MANILA, Philippines – Following his arrest in January, a Mexican national believed to be an official of the Sinaloa drug cartel was charged on Friday, June 5, for violating the Comprehensive Dangerous Drugs Act.
A 22-page resolution of the Makati City Regional Trial Court said that in Horacio Herrera’s case, the following elements under the law were proven regarding the sale of illegal drugs: the identity of the buyer and the seller, the object sold and the amount, the delivery of the thing sold, and payment.
“The above elements were proven…when poseur buyer Intelligence Officer 1 Errold E. Dayrit was able to identify the seller of the cocaine as “Mex” later as respondent Horacio Hernandez Herrera…. Herrera’s act of handing over a green plastic sando bag that contained several packs of self-sealing transparent plastic bags containing cocaine clearly idenfied him as the seller who himself demanded and received the payment,” narrated in the resolution.
Herrera was arrested January 10 by anti-narcotics agents of the Philippine Drug Enforcement Agency (PDEA) and the Philippine National Police-Anti-Illegal Drugs Special Operations Task Force (PNP-AIDSOTF) during a buy-bust operation in Makati City.
The arrest came following the sale of P12 million worth of cocaine to undercover agents of the AIDSOTF in front of a hotel along Makati Avenue.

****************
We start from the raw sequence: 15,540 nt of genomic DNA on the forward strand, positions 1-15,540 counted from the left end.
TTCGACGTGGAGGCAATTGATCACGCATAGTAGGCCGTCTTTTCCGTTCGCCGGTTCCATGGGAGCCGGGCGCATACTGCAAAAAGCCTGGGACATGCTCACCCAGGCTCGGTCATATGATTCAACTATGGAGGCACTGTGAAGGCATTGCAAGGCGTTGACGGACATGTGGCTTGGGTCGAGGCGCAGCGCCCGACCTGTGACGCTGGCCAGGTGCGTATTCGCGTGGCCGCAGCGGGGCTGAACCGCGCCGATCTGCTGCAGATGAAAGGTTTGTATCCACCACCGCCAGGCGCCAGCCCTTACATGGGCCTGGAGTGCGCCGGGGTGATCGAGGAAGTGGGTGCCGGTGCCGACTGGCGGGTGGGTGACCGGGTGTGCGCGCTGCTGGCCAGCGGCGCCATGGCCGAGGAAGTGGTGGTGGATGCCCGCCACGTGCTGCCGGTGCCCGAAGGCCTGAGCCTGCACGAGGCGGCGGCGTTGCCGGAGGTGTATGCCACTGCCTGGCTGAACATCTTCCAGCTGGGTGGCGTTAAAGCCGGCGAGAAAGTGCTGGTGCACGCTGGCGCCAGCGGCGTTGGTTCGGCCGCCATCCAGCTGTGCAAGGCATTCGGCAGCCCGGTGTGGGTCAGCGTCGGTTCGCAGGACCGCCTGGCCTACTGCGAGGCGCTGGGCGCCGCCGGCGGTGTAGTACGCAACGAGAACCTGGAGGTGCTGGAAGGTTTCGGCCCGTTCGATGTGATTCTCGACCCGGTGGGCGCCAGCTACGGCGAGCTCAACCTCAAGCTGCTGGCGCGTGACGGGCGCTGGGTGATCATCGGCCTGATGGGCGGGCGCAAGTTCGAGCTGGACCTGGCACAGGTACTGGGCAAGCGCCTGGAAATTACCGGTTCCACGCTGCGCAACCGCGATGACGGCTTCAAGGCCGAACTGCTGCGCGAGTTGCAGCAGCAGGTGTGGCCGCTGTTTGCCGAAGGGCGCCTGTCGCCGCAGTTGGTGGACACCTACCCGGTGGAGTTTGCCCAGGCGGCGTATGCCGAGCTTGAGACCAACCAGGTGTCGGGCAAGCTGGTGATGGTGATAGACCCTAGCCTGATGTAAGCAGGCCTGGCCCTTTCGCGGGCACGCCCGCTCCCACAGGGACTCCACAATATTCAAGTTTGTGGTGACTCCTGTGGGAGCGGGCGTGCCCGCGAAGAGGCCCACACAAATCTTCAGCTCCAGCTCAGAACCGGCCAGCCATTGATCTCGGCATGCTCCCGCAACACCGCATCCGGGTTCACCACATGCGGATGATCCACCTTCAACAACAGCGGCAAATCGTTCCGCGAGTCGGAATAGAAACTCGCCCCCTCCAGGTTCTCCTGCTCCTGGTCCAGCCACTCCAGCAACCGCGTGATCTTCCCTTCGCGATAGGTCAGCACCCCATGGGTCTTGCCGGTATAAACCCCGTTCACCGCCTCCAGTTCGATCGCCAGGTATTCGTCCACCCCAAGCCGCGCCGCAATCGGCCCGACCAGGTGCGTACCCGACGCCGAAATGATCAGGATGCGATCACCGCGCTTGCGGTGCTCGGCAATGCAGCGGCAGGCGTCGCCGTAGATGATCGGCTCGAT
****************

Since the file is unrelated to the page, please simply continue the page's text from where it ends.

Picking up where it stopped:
Both the PDEA and PNP-AIDSOTF said Herera was “number three or four in the [Sinaloa] cartel’s hierarchy.”
The Sinaloa drug cartel is the world’s most powerful drug trafficking, money laundering, and organized crime ring. It operates in the United States, Australia, Europe, West Africa, the Philippines, and other Asian countries.
In his counter-affidavit, Herrera said he arrived in the Philippines on October 28, 2013, to establish an Air Water business and a restaurant. He claimed that a Filipina named Sarah Nazareno had set him up after he was introduced to two Chinese nationals, who asked him to bring in “ice” (shabu).
He even suggested that anti-narcotics agents arrested him after he refused to pay P7 million in exchange for his release.
The Department of Justice (DOJ), however, said that Herrera’s narration counters evidence presented by the PDEA and PNP-AIDSOTF surveillance and buy-bust operation “pre-planned over a period of several months.”
DOJ also quoted a Supreme Court resolution, which stated that “the defense of extortion and/or frame-up is often put up in drugs cases in order to cast doubt on the credibility of police officers.” – Rappler.com